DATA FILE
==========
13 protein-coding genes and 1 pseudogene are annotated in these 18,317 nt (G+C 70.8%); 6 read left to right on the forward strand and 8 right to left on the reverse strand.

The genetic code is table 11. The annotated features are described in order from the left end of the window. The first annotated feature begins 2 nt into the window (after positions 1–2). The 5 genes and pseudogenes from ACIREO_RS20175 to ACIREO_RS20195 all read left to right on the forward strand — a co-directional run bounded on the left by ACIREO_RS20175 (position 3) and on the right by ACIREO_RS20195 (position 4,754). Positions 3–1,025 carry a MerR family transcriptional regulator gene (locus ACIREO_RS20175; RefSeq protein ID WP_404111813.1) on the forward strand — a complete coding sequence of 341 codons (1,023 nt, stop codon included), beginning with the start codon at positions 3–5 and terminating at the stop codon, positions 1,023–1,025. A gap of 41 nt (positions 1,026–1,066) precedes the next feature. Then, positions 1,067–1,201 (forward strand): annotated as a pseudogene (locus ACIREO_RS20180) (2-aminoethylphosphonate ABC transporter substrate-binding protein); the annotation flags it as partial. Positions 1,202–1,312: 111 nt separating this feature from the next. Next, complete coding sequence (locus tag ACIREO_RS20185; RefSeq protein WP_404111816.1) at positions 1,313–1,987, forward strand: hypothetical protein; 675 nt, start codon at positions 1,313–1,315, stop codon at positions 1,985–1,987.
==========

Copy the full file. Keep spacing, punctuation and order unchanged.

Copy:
13 protein-coding genes and 1 pseudogene are annotated in these 18,317 nt (G+C 70.8%); 6 read left to right on the forward strand and 8 right to left on the reverse strand.

The genetic code is table 11. The annotated features are described in order from the left end of the window. The first annotated feature begins 2 nt into the window (after positions 1–2). The 5 genes and pseudogenes from ACIREO_RS20175 to ACIREO_RS20195 all read left to right on the forward strand — a co-directional run bounded on the left by ACIREO_RS20175 (position 3) and on the right by ACIREO_RS20195 (position 4,754). Positions 3–1,025 carry a MerR family transcriptional regulator gene (locus ACIREO_RS20175; RefSeq protein ID WP_404111813.1) on the forward strand — a complete coding sequence of 341 codons (1,023 nt, stop codon included), beginning with the start codon at positions 3–5 and terminating at the stop codon, positions 1,023–1,025. A gap of 41 nt (positions 1,026–1,066) precedes the next feature. Then, positions 1,067–1,201 (forward strand): annotated as a pseudogene (locus ACIREO_RS20180) (2-aminoethylphosphonate ABC transporter substrate-binding protein); the annotation flags it as partial. Positions 1,202–1,312: 111 nt separating this feature from the next. Next, complete coding sequence (locus tag ACIREO_RS20185; RefSeq protein WP_404111816.1) at positions 1,313–1,987, forward strand: hypothetical protein; 675 nt, start codon at positions 1,313–1,315, stop codon at positions 1,985–1,987.